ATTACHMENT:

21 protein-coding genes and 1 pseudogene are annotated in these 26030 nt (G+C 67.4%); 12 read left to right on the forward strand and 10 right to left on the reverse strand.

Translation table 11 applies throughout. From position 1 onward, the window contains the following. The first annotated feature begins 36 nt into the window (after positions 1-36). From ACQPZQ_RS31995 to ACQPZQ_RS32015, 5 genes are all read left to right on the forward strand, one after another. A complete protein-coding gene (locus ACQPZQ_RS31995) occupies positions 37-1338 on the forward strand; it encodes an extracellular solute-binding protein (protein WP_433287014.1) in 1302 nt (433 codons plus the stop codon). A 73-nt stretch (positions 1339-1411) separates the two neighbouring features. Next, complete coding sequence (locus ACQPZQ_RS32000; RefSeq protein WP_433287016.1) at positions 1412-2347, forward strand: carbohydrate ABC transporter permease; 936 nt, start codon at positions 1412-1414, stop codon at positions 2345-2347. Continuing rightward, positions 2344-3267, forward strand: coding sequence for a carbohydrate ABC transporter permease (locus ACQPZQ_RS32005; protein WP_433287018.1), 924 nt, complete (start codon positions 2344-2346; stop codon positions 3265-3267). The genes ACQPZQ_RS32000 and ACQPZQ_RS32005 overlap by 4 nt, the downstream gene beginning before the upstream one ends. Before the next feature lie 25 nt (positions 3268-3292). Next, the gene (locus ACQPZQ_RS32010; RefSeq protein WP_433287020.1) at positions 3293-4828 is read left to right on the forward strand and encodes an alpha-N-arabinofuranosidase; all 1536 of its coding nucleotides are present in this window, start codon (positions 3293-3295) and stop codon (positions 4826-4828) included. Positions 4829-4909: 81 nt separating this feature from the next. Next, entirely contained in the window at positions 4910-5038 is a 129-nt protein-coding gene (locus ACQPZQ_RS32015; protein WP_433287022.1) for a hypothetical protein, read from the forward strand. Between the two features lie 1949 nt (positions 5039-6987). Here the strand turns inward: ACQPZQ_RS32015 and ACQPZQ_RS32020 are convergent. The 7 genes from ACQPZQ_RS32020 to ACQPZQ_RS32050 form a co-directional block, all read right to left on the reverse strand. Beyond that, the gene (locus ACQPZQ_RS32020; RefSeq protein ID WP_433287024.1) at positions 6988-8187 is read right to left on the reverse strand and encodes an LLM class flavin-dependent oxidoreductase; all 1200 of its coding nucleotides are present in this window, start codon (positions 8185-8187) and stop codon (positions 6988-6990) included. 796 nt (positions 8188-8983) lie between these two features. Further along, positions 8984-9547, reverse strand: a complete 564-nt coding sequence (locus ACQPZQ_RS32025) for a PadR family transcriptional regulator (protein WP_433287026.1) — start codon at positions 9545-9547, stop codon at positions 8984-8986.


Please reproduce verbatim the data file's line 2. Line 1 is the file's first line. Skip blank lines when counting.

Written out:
Translation table 11 applies throughout. From position 1 onward, the window contains the following. The first annotated feature begins 36 nt into the window (after positions 1-36). From ACQPZQ_RS31995 to ACQPZQ_RS32015, 5 genes are all read left to right on the forward strand, one after another. A complete protein-coding gene (locus ACQPZQ_RS31995) occupies positions 37-1338 on the forward strand; it encodes an extracellular solute-binding protein (protein WP_433287014.1) in 1302 nt (433 codons plus the stop codon). A 73-nt stretch (positions 1339-1411) separates the two neighbouring features. Next, complete coding sequence (locus ACQPZQ_RS32000; RefSeq protein WP_433287016.1) at positions 1412-2347, forward strand: carbohydrate ABC transporter permease; 936 nt, start codon at positions 1412-1414, stop codon at positions 2345-2347. Continuing rightward, positions 2344-3267, forward strand: coding sequence for a carbohydrate ABC transporter permease (locus ACQPZQ_RS32005; protein WP_433287018.1), 924 nt, complete (start codon positions 2344-2346; stop codon positions 3265-3267). The genes ACQPZQ_RS32000 and ACQPZQ_RS32005 overlap by 4 nt, the downstream gene beginning before the upstream one ends. Before the next feature lie 25 nt (positions 3268-3292). Next, the gene (locus ACQPZQ_RS32010; RefSeq protein WP_433287020.1) at positions 3293-4828 is read left to right on the forward strand and encodes an alpha-N-arabinofuranosidase; all 1536 of its coding nucleotides are present in this window, start codon (positions 3293-3295) and stop codon (positions 4826-4828) included. Positions 4829-4909: 81 nt separating this feature from the next. Next, entirely contained in the window at positions 4910-5038 is a 129-nt protein-coding gene (locus ACQPZQ_RS32015; protein WP_433287022.1) for a hypothetical protein, read from the forward strand. Between the two features lie 1949 nt (positions 5039-6987). Here the strand turns inward: ACQPZQ_RS32015 and ACQPZQ_RS32020 are convergent. The 7 genes from ACQPZQ_RS32020 to ACQPZQ_RS32050 form a co-directional block, all read right to left on the reverse strand. Beyond that, the gene (locus ACQPZQ_RS32020; RefSeq protein ID WP_433287024.1) at positions 6988-8187 is read right to left on the reverse strand and encodes an LLM class flavin-dependent oxidoreductase; all 1200 of its coding nucleotides are present in this window, start codon (positions 8185-8187) and stop codon (positions 6988-6990) included. 796 nt (positions 8188-8983) lie between these two features. Further along, positions 8984-9547, reverse strand: a complete 564-nt coding sequence (locus ACQPZQ_RS32025) for a PadR family transcriptional regulator (protein WP_433287026.1) — start codon at positions 9545-9547, stop codon at positions 8984-8986.